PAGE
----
No, my experience tells me this. I will go to church, and I will still sin Monday through Monday, 24 seven. There will be times I will catch myself slandering friends. There will be times I will find myself wrestling with murderous thoughts. Sensuality and lust will be found in my heart just as Jesus describes it. No if anything going to church doesn’t make me a good person, it divests me of the notion that being good is possible in this life. And perhaps that is really the reason so many people stay away. They know they will hear God’s law in church, or have a good chance of hearing it. It won’t let them think they are good any longer, they will be judged their by a measuring stick they do not want to be judged by. It is safer at home where one can believe about themselves that they are good because they didn’t actually murder anyone this week, yet. They can stay at home and believe they are good because they donated money to a charity. They can hold others in contempt, because they don’t drive the right car and contribute to Greenhouse gas in the atmosphere. It is safer for one’s self esteem. They can rest their heads at night thinking, “I’m a good person. Not like those hypocrites who look down on me for not going to church. Who are they to judge?” And that is the world’s estimation of us, who go to church.
We can’t afford that, to think we are good in and of ourselves. No one is good except God, Jesus says. The Tax Collector knew this. All he had, the whole reason he went to the temple, was a prayer. “Lord, be merciful to me, a sinner.” That was all he had. But that prayer was answered and he went home righteous, that is forgiven, for God has mercy on a soul that humbles himself, he exalts such a soul. Mercy, that is why we go to church, because we need it, and it is found in church. Mercy, it is found in baptism that washes away our sins. It is found in confession and absolution. It is found in the sermon explicating God’s word that we can understand it better and grow in it. Mercy, it is found in the body and blood of Jesus Christ, the one and only who was Good, who was both God and man and died for us on the cross to show us mercy. Lord, be merciful to me a sinner. Yes, we come to church to receive mercy as we acknowledge that we are sinners, and no better than other sinners. So it is that we receive forgiveness alongside sinners like us. Yeah, here we come to the rail and commune alongside sinners, alongside murderers, adulterers, thieves and slanderers, revilers, and here we acknowledge we are one with them, for we partake of the one loaf with them. And here brothers, here at this altar, we receive mercy from that one loaf, mercy in the body of Christ given into death for you. Here we receive mercy, and receiving mercy we return home justified, we return home righteous, with a good heart and a clean conscience, one with which we can stand before God, because it was God who gave it to us, confident in our salvation, and with no reason whatsoever to boast or hold others in contempt.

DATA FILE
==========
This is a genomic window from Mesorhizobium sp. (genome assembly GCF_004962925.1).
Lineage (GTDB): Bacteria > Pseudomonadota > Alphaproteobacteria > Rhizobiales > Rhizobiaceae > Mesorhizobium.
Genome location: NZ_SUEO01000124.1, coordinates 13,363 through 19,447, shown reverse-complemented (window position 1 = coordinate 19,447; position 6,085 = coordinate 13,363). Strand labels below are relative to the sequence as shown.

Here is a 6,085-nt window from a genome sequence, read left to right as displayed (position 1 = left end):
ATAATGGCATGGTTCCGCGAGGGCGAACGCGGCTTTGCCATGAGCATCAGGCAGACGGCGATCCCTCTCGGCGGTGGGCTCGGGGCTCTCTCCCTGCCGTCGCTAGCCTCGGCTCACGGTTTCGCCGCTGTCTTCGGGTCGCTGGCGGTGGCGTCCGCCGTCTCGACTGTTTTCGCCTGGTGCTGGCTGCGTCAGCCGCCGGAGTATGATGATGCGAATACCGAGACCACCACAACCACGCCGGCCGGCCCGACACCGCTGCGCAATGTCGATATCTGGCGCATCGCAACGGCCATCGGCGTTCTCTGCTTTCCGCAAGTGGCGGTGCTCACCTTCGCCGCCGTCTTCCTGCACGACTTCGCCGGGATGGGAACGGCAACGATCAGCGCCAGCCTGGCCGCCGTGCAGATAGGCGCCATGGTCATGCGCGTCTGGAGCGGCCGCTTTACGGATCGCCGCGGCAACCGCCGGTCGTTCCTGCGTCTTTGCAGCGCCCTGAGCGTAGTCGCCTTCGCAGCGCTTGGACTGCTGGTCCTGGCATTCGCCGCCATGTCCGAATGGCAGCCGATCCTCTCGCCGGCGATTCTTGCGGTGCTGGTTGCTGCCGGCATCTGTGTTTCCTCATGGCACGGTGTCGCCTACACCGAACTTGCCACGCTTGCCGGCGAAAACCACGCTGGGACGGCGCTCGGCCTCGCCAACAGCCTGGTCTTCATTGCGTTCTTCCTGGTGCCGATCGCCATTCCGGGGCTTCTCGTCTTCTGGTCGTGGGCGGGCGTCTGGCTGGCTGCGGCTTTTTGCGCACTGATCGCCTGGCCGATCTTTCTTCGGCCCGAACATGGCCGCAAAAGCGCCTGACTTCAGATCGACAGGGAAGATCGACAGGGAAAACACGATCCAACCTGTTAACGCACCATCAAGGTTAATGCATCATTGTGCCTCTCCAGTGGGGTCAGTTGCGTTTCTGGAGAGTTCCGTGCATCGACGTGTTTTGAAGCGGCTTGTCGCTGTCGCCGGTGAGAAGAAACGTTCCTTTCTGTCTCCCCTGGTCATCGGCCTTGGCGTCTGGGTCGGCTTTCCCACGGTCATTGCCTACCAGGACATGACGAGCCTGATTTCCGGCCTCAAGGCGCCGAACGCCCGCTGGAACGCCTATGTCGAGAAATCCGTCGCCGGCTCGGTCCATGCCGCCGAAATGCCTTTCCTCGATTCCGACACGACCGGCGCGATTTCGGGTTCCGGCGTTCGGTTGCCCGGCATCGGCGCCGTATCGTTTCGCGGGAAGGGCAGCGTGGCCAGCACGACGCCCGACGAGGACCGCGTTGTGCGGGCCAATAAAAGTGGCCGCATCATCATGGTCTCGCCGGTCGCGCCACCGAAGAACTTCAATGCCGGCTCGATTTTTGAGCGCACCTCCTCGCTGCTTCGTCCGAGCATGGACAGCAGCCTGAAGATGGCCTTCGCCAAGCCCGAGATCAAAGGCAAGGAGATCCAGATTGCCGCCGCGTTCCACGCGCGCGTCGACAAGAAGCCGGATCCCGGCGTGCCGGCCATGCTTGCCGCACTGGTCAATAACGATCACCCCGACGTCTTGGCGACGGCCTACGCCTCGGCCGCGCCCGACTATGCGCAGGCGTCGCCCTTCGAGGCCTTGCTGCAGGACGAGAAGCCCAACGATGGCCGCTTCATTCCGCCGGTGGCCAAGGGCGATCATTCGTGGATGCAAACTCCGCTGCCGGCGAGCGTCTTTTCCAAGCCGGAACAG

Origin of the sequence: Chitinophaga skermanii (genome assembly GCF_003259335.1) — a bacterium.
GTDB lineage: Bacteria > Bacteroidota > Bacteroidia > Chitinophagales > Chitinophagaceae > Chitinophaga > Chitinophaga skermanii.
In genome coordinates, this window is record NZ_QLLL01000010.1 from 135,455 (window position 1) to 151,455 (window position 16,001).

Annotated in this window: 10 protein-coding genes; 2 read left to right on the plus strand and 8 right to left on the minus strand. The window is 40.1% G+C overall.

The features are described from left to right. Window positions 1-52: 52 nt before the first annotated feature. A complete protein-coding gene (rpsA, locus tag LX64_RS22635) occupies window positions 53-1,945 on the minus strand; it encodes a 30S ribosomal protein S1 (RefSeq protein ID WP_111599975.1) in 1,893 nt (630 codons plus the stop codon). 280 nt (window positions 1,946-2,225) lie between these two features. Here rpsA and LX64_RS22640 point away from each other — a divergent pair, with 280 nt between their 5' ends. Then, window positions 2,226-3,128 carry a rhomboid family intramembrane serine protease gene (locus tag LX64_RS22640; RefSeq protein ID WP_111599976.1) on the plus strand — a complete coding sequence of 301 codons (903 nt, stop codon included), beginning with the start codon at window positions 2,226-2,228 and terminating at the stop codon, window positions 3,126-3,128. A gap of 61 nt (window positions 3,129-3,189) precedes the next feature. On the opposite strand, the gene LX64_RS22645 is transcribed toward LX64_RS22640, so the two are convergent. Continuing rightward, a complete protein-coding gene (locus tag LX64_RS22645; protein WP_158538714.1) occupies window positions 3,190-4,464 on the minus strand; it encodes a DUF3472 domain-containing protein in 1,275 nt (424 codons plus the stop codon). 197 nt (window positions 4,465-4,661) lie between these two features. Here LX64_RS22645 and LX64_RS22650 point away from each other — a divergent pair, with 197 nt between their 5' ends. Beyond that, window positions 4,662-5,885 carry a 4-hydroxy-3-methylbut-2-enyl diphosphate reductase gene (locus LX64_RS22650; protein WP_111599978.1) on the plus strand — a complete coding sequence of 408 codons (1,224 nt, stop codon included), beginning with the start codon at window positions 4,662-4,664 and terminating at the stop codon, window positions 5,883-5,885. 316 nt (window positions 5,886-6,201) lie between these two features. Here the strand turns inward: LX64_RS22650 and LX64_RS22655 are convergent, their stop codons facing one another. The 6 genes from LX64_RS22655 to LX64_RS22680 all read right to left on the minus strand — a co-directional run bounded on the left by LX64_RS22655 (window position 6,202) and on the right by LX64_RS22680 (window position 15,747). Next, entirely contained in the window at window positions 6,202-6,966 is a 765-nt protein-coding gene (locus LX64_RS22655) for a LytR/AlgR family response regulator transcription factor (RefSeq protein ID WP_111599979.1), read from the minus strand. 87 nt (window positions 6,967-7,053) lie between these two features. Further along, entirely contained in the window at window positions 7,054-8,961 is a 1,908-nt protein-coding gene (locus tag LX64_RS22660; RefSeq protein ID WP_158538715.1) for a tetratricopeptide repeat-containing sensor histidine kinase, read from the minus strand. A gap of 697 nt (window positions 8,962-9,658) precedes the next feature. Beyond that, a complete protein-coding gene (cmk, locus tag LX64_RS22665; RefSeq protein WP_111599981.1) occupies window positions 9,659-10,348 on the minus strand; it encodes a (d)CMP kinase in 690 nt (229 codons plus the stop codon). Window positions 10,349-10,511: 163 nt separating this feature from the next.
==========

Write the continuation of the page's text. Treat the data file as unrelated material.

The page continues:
Now the peace of God that surpasses all understanding keep your hearts and minds in Christ Jesus our Loed. Amen.

No comments: